Most Wall Street banks have some form of a leadership insight forum whereby a group of first-year analysts is invited to join one of the firm’s famed directors for an intimate hour-long Q&A. In my experience, the eager analysts ask perfunctory questions pertaining to the market outlook, insight into the firm and relatively conservative questions about the director’s career. One morning I was invited to join such a forum, however, I wanted more…
Growing up in a family with a doctor of Psychology / executive coach for a father, I am used to discussing and analyzing what makes highly successful people tick. Emboldened by my past I decided to ask a more daring question.
“Would you please talk a little about your strengths and your weaknesses and how…”. But before I could finish, the director preempted my question by making a kindly-phrased joke about the conversation becoming personal. Later that day, I received a good-natured teasing message from my friend Aranya saying “Wow, you went really personal, maybe next time you should ask them about the first time they were in love”.
Thinking back on this experience, I realized that by asking about the person’s strengths and weaknesses I was volunteering them to be vulnerable and “naked” in front of us.
While corporate America exudes many admirable virtues, nakedness does not make the short list. But why is that?
The problem with not being open about our weaknesses is that it subconsciously reinforces a fixed mindset, whereby we operate under the assumption that our basic qualities, like talent, intelligence, and efficacy, are simply fixed traits. With this mindset, we live in a cloud of worry that someone will uncover our flaws and think less of us. Negative feedback about certain behaviors is then perceived as negative feedback about ourselves, as the line between “behavior” and “self” becomes blurred. As such, when we refuse to be open about our weaknesses, it reinforces the idea that we are fixed in our abilities and traits.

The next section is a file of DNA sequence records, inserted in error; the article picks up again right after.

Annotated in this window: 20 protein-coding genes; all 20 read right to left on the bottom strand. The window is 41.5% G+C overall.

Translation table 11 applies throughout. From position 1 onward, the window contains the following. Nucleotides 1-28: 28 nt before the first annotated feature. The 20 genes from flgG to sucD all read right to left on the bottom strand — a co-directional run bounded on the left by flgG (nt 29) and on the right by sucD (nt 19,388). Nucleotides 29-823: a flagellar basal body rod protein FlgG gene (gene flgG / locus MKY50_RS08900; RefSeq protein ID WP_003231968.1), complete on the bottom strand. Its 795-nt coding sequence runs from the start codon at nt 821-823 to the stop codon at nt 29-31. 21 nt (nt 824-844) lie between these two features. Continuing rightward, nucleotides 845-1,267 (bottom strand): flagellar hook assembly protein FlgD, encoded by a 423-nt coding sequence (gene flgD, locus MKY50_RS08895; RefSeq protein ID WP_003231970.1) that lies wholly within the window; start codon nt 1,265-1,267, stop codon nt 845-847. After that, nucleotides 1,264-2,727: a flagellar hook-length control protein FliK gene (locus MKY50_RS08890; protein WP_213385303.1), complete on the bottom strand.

On the contrary, when we take ownership of our shortcomings we encourage a growth mindset as we see our shortcomings as malleable and able to be improved. One who sees their attributes as a continuous work in progress has less fear of sharing them with others as even if they aren’t perfect today, tomorrow they will be 24 hours the better.
When we are open about our flaws, we leave the door open for development and growth. How can something be improved if not recognized as needing improvement?
Now, I’m not saying that when asked about our weaknesses we should begin saying things like “Well, I am a bad public speaker and I am flakey”. Again, this would reinforce the mindset of “I am my weaknesses”, not to mention open ourselves up to unnecessary criticism. Instead, we should practice saying “Well, I’m working on improving my public speaking abilities, and am training myself to follow through with each task that I am given – and by the way, I’m feeling very good about the progress I have been making”. While not the point of this thesis, I believe this has immediate applications for the inevitable interview question of “what are your greatest weaknesses?”
Regardless of when this is used, the benefits of this type of posturing are clear: a fear of having our faults exposed is replaced by a thirst for improvement.
Our outward comfortability and confidence in this area are inevitably absorbed into our subconscious, leading to a mindset where our flaws become a challenge rather than something we hide. I would invite the reader to experiment with being a little more naked with those we trust, by practicing phrasing weaknesses as areas of improvement.
Who knows, those weaknesses might one day become strengths.
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